Leaders at federal, state, and local levels can overcome government’s unique obstacles and reap the benefits of achieving their shared-services objectives.
For decades, the private sector has accelerated transformations by implementing a shared-services approach. Companies have been able to not only reduce costs but also improve processes, better manage risks, and enhance the experience of customers and employees.
Looking to reap these same benefits, government leaders at federal, state, and local levels have tried to follow suit, but they have met with unique obstacles and constraints that have led to mixed results. While there have been some notable shared-services successes, a lack of budget flexibility and too few incentives to make the transition have generally made it difficult to secure the broad stakeholder agreement required for these efforts to succeed. In addition, committing to a near-term investment for a future payoff—one that is unlikely to come within the current election cycle or be immediately visible to the public—can be politically risky for elected officials.
Despite these constraints, examples of successes in government entities prove that shared services can be implemented and can be a catalyst to transforming a government. What did these government entities do differently? Like private sector companies that have made this transformation, these entities have taken a practical three-pronged approach:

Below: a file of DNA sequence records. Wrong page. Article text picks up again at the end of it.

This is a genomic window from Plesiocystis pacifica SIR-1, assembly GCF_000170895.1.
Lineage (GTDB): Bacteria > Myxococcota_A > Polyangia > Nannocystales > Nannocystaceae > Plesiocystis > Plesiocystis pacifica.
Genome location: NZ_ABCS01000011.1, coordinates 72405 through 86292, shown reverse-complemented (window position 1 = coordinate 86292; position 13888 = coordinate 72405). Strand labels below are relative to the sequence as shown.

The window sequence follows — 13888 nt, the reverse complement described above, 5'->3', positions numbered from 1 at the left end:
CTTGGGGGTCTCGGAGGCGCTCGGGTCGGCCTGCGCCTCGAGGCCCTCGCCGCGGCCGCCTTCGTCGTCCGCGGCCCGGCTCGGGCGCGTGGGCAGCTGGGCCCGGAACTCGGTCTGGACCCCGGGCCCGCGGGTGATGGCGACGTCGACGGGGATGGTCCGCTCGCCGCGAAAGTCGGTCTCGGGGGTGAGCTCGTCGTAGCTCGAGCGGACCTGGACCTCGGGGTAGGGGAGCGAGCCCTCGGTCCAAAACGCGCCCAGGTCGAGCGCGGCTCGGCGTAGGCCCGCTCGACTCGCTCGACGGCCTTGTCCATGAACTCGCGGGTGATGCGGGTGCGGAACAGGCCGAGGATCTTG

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Each of these actions are more challenging to accomplish in the public sector because they must be implemented around unique government constraints. But with the right support, these actions can be accomplished. By taking the same three-pronged approach, government leaders can realize their shared-services objectives, which, in turn, will help them provide better services, make better use of taxpayers’ money, and, ultimately, transform government.
Historically, many government entities have met with unique obstacles in the quest to share HR, finance, procurement, IT, legal, and other services. One of the foremost obstacles has been the varied and specific nature of their missions. Government entities provide an incredibly broad array of services, such as preserving the environment, promoting the health of citizens, educating children, and keeping our streets safe. Understandably, government leaders have looked at the differences in these missions and the associated work, legislative and regulatory requirements, and citizen “customers” and assumed that these differences require dedicated support groups. However, as large multinational companies have demonstrated, even with broad portfolios of products and activities, most support services are similar enough to be shared, buttressed by selective workarounds in the rare instances of unique needs.
To identify what is truly unique, the leaders of a central group (for example, a state budget office) should first establish a standard way for entities to document their processes and requirements across all functions. After each function has mapped out its work, the central group should bring together the individual function heads from a particular department, analyze the results of their efforts, and determine which processes and requirements not only are truly unique but also must be maintained independently. Reaching agreement on this point can be challenging. However, in our experience, it can be achieved by laying out a clear cost-benefit tradeoff in terms of what will be gained through shared-services adoption and a more standardized approach, and what will be lost through more uniformity. Through making the tradeoff concrete, stakeholders will typically agree that the majority of processes and requirements can be handled by an internal or third-party shared-services provider.